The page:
When I first learned that The Mills Corp. was building its 1.1-million-square-foot Galleria at Pittsburgh Mills adjacent to the old steel town of Tarentum, Pa., where my mother was born and where my grandmother just passed away, I was shocked. Tarentum, located about 16 miles northeast of Pittsburgh, is bereft of wealth.
Mills spokeswoman Rebecca Sullivan, acknowledges that the median household income in Tarentum is $26,895, well below the national average of $41,000. It was always a working-class town, even during its 1950s' heyday. But ever since the steel factories shut down and moved overseas, the area has been suffering a slow economic death.
So why did Mills move to Frazier Township, so close to a dying town? Because, while Tarentum and other industrial towns along the Allegheny River have been losing population, nearby counties to the north are growing fast. Butler County's population expanded 3.4 percent in three years to about 180,000. My cousin lives in one of Butler Country's new subdivision in Buffalo Township, which has a median family income of $51,886.
And just seven miles west are some of Pittsburgh's ritziest suburbs. Fox Chapel, for instance, boasts per capita income of about $80,000, according to U.S. Census figures.
Another reason for building on the site, says Mills, is that the area is under-retailed. The hilly terrain prohibits most large-scale retail expansions, resulting in little competition. Now my cousin, his wife and two children won't have to drive 40 minutes to CBL & Associates Properties' Monroeville Mall in Monroeville. They can be at the 200-acre Galleria in 10 minutes.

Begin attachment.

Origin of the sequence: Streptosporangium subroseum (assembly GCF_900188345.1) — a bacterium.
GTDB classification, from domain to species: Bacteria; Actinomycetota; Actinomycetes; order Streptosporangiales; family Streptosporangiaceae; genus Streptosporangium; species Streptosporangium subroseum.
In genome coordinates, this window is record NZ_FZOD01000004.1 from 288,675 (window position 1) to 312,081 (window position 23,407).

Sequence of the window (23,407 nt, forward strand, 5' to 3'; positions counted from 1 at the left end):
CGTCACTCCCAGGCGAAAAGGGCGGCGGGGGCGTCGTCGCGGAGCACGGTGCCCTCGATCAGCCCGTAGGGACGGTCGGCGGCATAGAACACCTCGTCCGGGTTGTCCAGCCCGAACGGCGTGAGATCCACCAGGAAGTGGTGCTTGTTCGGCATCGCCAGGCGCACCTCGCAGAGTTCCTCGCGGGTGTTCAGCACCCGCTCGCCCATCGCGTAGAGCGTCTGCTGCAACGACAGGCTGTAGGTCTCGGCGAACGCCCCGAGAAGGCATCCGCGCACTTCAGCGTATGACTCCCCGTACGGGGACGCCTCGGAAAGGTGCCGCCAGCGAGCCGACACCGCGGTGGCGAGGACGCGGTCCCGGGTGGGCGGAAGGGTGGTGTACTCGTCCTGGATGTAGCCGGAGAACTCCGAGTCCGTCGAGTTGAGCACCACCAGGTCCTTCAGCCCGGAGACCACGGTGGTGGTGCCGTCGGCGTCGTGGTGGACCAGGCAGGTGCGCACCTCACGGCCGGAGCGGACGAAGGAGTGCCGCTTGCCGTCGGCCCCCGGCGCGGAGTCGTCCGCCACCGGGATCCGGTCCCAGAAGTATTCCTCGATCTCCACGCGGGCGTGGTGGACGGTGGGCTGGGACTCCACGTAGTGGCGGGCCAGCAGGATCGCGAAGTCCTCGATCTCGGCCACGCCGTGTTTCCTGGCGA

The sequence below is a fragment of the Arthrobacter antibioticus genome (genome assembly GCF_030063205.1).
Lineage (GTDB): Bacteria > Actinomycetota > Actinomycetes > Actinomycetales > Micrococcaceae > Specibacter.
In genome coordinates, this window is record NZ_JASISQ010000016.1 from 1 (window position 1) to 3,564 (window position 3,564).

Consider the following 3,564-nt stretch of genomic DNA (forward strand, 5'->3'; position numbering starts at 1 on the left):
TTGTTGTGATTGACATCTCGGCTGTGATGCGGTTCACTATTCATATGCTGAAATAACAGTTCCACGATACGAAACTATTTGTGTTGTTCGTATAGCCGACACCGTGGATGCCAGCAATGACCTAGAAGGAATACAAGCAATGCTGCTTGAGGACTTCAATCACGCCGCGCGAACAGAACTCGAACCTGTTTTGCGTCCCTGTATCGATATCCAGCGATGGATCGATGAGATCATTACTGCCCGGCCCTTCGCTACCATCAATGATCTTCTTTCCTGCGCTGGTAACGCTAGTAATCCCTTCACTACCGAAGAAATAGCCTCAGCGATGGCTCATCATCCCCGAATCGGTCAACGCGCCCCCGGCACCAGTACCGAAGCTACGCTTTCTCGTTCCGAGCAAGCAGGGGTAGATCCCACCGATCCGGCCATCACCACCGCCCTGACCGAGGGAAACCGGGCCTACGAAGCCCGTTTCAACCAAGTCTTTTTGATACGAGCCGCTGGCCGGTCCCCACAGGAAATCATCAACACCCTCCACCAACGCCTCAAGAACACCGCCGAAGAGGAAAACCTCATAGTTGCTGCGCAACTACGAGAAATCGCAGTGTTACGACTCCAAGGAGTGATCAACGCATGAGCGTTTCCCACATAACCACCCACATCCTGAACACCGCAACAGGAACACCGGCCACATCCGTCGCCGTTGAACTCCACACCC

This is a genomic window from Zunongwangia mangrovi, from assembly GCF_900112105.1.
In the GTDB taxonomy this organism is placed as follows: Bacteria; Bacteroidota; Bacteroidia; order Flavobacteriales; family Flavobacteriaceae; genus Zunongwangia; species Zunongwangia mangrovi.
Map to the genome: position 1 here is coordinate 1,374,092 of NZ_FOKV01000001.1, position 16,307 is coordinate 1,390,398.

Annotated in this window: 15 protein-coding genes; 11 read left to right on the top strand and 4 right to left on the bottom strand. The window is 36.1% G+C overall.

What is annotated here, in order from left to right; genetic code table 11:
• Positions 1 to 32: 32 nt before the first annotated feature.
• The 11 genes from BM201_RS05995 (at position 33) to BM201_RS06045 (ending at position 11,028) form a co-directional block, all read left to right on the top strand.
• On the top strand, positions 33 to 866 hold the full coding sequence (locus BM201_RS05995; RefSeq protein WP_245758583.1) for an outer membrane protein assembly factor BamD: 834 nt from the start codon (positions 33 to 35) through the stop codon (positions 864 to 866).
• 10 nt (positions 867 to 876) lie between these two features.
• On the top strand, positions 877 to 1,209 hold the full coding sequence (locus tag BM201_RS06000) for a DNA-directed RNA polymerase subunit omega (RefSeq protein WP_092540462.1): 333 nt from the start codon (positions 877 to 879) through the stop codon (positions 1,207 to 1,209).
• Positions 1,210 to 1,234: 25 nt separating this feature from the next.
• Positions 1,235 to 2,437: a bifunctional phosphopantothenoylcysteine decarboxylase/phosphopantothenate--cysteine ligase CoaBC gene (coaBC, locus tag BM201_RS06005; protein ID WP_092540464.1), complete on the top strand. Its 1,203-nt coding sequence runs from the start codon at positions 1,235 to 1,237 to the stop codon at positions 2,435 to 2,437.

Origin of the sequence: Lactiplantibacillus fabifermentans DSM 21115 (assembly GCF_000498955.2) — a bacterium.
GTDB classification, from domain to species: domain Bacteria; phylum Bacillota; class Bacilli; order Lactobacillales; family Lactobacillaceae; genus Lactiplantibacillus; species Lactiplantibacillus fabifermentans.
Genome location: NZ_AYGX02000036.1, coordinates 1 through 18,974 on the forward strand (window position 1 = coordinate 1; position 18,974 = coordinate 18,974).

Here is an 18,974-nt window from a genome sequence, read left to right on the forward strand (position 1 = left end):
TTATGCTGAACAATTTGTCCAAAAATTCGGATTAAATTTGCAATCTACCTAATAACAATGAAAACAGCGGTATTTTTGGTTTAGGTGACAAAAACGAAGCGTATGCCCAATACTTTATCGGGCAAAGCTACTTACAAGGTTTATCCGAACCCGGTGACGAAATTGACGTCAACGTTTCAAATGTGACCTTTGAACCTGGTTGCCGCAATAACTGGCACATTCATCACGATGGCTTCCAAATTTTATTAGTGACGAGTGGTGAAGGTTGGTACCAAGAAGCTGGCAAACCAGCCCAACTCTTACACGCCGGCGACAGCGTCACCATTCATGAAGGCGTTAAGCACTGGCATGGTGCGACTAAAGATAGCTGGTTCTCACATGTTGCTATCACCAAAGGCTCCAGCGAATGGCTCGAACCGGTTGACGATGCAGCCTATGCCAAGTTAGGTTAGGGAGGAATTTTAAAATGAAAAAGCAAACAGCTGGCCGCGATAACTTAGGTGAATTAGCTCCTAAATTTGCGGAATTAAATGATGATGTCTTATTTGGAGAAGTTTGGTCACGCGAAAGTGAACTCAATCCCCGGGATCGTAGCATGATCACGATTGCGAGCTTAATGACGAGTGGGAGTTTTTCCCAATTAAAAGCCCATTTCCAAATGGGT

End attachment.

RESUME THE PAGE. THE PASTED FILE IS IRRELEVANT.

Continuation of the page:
The location also provides easy access to the area's only expressway. In fact, Frazier, a small community of 1,286, was so excited to have the mall that it approved a 20-year, $35 million Tax Increment Financing package. Mills used the money to build a new interchange.
“Pittsburgh Mills was desperately needed,” says Lori Ziencik, chairwoman for the township's Board of Supervisors. It's going to draw shoppers to other Frazier businesses and encourage nearby development, she says.
Already, the mall has created 3,500 jobs. A car dealership may soon be built nearby, says Ziencik. As for Tarentum, the borough will receive an extra $350,000 a year to provide police for the mall and Frazier Township, which was formerly patrolled by state police. The money comes from the TIF.
On a recent trip to Tarentum, I found that the Galleria offered a refreshing change from the area's normal drabness. Mills' emphasis on anchors (including Sears Grand and Kaufmann's) makes sure there is something for everyone, even for fashion-challenged people like my older brother and myself.
My sister checked out Hot Topic, while my brother and I toured the Lucky Strike Lanes bowling alley and cocktail lounge and a glow-in-the-dark miniature golf course. We then saw Batman Begins on the area's only IMAX screen.
The Galleria is the first Mills to include anchors and both an enclosed regional mall, the Galleria, and a planned open-air center, the Village. The Village won't open until late 2005 or early 2006. Its big-box stores such as Wal-Mart and Sam's Club should prove popular.
I will return to the official opening this month, and maybe even hit the trendy stores.
Owner: The Mills Corp.
Location: Frazier Township, Pa.
Size: 1.1 million square feet
Some stores: JCPenney, Border Books and Music, Dick's Sporting Goods, Forever 2, Johnny Rockets and H&M.